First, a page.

Physics Colloquium with Shaffique Adam on Strong Correlations in Twisted Materials
Shaffique Adam (Hosted by Henriksen) from Yale NUS College will be presenting the colloquium "Strong Correlations in Twisted Materials"
Moiré patterns are well known in the visual arts and textile industries -- the term comes from the textured patterns seen in mohair silk fabrics. It arises whenever two periodic structures are superimposed giving new periodicities. Remarkably, applying these ideas to atomically thin materials, the coupling between the layers enables designer materials where material properties like bandwidth, electron velocity, and band topology can be controllably altered. With more than 1,000 possible “easily exfoliatable” materials to play with, this opens up the possibility of making billions of designer band structures with promising applications to both fundamental science and technology.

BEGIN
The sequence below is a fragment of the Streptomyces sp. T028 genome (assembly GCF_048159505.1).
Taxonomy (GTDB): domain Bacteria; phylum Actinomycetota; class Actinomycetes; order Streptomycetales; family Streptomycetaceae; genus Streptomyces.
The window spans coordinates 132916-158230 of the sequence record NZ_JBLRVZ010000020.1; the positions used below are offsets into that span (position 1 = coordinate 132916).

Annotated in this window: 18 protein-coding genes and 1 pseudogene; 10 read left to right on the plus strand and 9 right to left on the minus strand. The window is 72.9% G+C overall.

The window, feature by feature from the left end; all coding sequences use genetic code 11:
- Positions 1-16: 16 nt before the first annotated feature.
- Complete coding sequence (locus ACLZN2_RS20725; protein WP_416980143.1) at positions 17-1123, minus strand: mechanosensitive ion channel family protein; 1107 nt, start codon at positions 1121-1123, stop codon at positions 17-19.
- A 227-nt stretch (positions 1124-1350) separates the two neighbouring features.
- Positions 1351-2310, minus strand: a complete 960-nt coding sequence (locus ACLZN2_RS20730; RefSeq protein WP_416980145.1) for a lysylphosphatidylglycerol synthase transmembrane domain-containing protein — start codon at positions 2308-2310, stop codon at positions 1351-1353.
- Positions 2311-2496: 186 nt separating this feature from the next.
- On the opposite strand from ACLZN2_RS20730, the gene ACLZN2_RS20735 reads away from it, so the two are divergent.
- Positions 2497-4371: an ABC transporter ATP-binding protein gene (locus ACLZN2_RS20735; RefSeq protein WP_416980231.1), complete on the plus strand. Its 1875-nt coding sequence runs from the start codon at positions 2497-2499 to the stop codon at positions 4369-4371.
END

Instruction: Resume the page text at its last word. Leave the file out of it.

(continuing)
In this colloquium, I will first discuss the remarkable progress in this area. In less than 15 years since the first isolation of two-dimensional materials, our experimental colleagues are now able to tune the twist angle between adjacent atomic monolayers to within 0.1 degrees. This enables, for example, changing the electronic bandwidth by a factor of 1000, or the strength of correlations by a factor of 100. In the second part of this talk, I will pick up on this idea of strong correlations in a two-dimensional topological band-structure, and discuss the effect of Coulomb interactions on the Fermi surface shape.